Sr. Marie Rivier, who founded 149 schools in her lifetime, was canonized May 15. Photo courtesy Sisters of the Presentation of Mary

Canadian sisters celebrate sainthood of St. Marie Rivier

By 
  • May 22, 2022

In the Sisters of the Presentation of Mary’s estimation, Sr. Marie (Anne-Marie) Rivier’s canonization journey dates back 180 years to 1842, four years after the French Catholic nun passed away at age 69 in Bourg-Saint-Andéol, France.

Pope Pius IX declared the foundress of the Soeurs de la Présentation de Marie (Sisters of the Presentation of Mary) as Venerable on May 12, 1853. Pope John Paul II beatified Blessed Marie Rivier in Vatican City on May 23, 1982. And finally, on May 15, Pope Francis canonized St. Marie Rivier in St. Peter’s Square.

Sr. Michelle Blanchette, the treasurer for the Sisters of the Presentation of Mary’s Province of Prince Albert in Saskatchewan, hoped and prayed for Rivier to be canonized over many years.

“We have been waiting since the beatification for another miracle to be recognized, and finally on Dec. 13, (2021), we found out that the miracle of a healing of a baby in the Philippines that happened over six years ago was approved by Pope Francis,” said Blanchette.

Intercession to Rivier was credited for healing Angel Marie Vier Digamo of life-threatening hydrops fetalis, a dangerous buildup of fluids around the lungs and heart. 

Pope John Paul II recognized the first miracle accredited to Rivier, the healing of the little French girl Paulette Dubois. In December 1937, the seven-year-old was diagnosed with infantile acrodynia (pink disease), which is a disease that causes pain and discoloration in the hands and feet. The parents of Dubois, who passed away at age 90 in 2020, asked for family members and the sisters in Bourg St. Andéol to pray to Rivier. All physical and psychological traces of the illness vanished from Dubois instantly on Feb. 3, 1938.

Blanchette said Rivier’s life has powerfully imprinted her throughout her six decades as a sister. 

“Marie Rivier herself had a very deep interior life of loving God and that inspired the sisters around her and in her writing about prayer and being aware of God’s presence while at the same time being oriented towards ministry.”

Blanchette’s introduction to the sisters began even earlier than that and she is grateful that the Sisters of the Presentation of Mary sought out a Western Canada presence, beginning with Duck Lake, Sask., north of Saskatoon, in 1903. Blanchette was introduced to the sisters while attending Grade 8 in North Battleford, Sask., when the sisters began teaching in her school.

“These teachers really inspired me, and later when I discerned a call to the religious life, I felt called to join this order,” she said. “I’m going to be 80 next year and I will celebrate 60 years of religious vows. I wouldn’t have chosen another order.”

Rivier overcame tribulation from an early age to become an apostolic inspiration. In 1770, at age 16 months, a fall off a high bed fractured her hip and ankle. She was unable to walk. Several years of prayer and reflection at a shrine in Montpezat-sous-Bauzon was answered as Rivier discovered she could walk with crutches.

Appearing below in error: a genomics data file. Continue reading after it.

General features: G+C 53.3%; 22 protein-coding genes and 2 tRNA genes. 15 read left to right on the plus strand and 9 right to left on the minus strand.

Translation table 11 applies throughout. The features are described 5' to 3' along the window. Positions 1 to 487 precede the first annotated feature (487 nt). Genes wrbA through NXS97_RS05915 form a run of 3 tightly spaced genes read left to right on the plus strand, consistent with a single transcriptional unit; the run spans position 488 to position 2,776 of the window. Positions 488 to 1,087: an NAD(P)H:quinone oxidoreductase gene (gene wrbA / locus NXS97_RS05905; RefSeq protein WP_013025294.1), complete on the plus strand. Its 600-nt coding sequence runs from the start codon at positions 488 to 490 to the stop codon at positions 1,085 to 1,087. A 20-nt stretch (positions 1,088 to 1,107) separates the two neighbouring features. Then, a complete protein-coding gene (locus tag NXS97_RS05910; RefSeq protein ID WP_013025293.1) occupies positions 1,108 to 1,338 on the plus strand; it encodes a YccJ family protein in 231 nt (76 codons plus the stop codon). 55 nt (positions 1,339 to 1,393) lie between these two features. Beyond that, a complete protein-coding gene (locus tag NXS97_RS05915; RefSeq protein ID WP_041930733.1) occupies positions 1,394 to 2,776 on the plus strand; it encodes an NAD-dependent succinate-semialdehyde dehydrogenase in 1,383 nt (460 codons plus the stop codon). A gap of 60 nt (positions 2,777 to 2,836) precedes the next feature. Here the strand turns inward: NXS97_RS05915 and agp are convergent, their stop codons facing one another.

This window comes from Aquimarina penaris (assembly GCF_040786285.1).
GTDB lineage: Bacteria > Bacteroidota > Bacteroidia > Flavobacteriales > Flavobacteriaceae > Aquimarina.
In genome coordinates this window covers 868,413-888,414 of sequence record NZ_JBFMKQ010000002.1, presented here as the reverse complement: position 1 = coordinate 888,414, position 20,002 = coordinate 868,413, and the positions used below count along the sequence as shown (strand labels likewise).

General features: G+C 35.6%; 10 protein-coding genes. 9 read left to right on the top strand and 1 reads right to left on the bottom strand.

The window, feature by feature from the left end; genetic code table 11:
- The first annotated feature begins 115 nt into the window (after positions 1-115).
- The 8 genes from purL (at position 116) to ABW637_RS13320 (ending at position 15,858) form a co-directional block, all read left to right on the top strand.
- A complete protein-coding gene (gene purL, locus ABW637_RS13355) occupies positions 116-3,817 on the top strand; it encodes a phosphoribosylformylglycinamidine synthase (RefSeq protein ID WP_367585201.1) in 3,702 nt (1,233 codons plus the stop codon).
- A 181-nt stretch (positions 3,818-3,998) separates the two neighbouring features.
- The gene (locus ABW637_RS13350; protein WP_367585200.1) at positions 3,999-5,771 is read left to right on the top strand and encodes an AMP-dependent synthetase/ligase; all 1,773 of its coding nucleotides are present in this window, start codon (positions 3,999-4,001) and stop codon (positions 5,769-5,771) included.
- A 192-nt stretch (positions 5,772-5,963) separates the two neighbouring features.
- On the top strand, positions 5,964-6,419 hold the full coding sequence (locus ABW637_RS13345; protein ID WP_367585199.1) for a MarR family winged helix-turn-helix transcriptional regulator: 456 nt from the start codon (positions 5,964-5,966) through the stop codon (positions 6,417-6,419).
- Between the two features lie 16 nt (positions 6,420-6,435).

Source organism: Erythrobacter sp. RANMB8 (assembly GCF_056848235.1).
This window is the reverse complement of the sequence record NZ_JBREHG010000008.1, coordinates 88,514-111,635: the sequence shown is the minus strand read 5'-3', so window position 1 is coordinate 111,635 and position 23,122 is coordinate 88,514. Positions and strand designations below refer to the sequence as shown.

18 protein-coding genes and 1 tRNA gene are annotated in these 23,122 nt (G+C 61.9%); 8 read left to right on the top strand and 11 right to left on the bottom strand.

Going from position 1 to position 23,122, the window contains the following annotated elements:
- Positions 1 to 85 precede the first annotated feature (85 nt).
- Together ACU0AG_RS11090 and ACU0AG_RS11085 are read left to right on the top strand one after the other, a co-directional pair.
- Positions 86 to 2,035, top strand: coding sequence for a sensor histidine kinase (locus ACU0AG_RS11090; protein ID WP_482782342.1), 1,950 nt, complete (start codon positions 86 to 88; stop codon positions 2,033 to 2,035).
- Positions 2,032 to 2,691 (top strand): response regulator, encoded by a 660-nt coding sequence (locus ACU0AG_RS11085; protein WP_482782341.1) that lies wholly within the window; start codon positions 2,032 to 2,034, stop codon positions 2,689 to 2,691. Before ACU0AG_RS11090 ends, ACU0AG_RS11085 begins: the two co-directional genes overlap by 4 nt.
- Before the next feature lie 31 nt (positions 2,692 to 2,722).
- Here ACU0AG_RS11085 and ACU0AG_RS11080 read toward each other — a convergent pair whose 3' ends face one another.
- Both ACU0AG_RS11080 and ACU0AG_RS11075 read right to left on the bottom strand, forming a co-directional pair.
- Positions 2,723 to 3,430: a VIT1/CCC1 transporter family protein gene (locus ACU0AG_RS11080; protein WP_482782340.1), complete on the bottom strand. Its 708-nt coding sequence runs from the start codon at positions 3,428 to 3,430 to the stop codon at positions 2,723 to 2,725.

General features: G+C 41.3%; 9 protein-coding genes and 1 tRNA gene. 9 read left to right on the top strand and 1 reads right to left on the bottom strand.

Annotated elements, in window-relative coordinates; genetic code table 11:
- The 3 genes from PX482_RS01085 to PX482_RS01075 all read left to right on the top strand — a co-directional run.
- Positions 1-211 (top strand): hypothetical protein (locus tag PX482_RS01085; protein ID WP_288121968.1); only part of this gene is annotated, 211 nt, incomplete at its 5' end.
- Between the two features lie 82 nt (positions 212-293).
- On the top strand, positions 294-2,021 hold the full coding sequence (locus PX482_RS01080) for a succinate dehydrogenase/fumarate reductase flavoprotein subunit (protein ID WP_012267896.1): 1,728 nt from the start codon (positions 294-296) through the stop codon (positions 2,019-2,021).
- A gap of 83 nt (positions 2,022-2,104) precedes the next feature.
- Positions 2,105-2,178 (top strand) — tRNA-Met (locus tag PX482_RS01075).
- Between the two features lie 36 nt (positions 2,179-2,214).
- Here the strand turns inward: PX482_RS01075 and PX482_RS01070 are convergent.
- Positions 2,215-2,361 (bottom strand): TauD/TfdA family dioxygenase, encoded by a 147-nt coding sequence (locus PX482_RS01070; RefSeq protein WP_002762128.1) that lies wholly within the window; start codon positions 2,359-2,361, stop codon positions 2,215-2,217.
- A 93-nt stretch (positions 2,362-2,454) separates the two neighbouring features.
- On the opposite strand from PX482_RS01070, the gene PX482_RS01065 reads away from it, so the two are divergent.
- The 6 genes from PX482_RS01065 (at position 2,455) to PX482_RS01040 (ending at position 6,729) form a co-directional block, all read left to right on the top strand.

Health problems persisted throughout Rivier’s life, but her steadfast faith guided her to establish a school in Montpezat-sous-Bauzon (she would open 149 schools in her lifetime)and the Sisters of the Presentation of Mary on Nov. 21, 1796 alongside four other women. Communicating the teachings of Christ was far from a safe vocation at the time as the tumultuous winds of the French Revolution raged strongly. She vowed to live authentically as a Christian witness despite societal dissent against religious expression. Following the Concordat of 1801 between Napoleon Bonaparte and Pope Pius VII, religion was free to be practised once more and membership in the Sisters of the Presentation of Mary boomed in the years afterwards.

Rivier proved to be prophetic when she said, “my daughters will sail the oceans.” In 1853, the sisters voyaged to St. Hyacinthe, Que.

Fourteen emissaries from Province of Prince Albert journeyed to Rome to observe this long-awaited historical event, including five sisters and Prince Albert Bishop Stephen Hero,   

Nine other disciples, including French martyr Charles de Foucauld, Little Sisters of the Holy Family founder Maria Domenica Mantovani and India’s first layman Devasahayam Pillai, were canonized by Pope Franics .

The Pope said the canonized exemplified holiness by offering their lives in service to the Gospel and brothers and sisters without expecting earthly rewards.

“By embracing with enthusiasm their vocation — as a priest, as a consecrated woman, as a layperson — they devoted their lives to the Gospel. They discovered an incomparable joy and they became brilliant reflections of the Lord of history. For that is what a saint is: a luminous reflection of the Lord of history,” the Pope said.

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